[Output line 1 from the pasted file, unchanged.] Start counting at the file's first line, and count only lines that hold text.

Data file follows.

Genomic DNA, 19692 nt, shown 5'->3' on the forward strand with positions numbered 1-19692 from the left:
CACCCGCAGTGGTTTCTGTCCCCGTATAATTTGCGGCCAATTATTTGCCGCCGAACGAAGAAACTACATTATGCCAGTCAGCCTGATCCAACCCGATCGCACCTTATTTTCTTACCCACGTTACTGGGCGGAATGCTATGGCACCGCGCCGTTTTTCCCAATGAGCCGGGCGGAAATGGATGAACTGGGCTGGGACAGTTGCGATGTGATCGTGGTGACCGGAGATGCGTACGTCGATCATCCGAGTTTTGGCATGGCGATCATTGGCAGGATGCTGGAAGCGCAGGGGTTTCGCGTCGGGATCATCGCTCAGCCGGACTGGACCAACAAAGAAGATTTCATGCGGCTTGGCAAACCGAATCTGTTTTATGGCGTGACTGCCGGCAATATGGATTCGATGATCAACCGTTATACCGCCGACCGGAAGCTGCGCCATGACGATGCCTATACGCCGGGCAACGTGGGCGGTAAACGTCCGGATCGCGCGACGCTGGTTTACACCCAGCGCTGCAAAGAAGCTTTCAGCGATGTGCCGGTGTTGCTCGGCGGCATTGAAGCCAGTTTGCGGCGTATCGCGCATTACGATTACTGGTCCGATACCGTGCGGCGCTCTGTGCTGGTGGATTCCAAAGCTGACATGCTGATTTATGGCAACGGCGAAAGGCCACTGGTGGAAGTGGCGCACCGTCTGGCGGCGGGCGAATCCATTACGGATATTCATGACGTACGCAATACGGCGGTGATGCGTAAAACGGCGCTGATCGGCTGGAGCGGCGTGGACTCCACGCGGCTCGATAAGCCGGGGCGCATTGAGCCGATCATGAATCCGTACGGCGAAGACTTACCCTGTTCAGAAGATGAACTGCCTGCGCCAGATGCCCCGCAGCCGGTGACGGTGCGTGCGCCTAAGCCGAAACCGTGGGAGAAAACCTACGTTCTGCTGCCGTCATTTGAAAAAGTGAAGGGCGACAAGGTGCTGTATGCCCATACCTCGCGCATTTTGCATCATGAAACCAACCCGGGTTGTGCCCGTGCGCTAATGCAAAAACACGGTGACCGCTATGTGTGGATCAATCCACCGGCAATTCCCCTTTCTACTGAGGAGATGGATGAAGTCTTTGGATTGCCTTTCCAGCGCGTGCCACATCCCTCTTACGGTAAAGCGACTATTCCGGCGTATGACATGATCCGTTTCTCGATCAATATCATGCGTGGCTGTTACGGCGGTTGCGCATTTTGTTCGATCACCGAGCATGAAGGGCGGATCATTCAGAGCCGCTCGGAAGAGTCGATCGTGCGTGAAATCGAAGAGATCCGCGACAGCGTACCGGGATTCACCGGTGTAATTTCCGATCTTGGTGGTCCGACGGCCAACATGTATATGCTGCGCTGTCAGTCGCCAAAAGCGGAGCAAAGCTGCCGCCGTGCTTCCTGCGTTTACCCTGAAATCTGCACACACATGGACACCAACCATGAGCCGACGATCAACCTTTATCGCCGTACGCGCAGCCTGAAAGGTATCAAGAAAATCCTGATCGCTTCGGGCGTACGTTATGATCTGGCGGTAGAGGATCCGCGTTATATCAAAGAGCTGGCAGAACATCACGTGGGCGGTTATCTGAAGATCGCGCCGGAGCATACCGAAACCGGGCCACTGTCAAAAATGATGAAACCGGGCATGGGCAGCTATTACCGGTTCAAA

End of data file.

Genomic DNA, 19692 nt, shown 5'->3' on the forward strand with positions numbered 1-19692 from the left: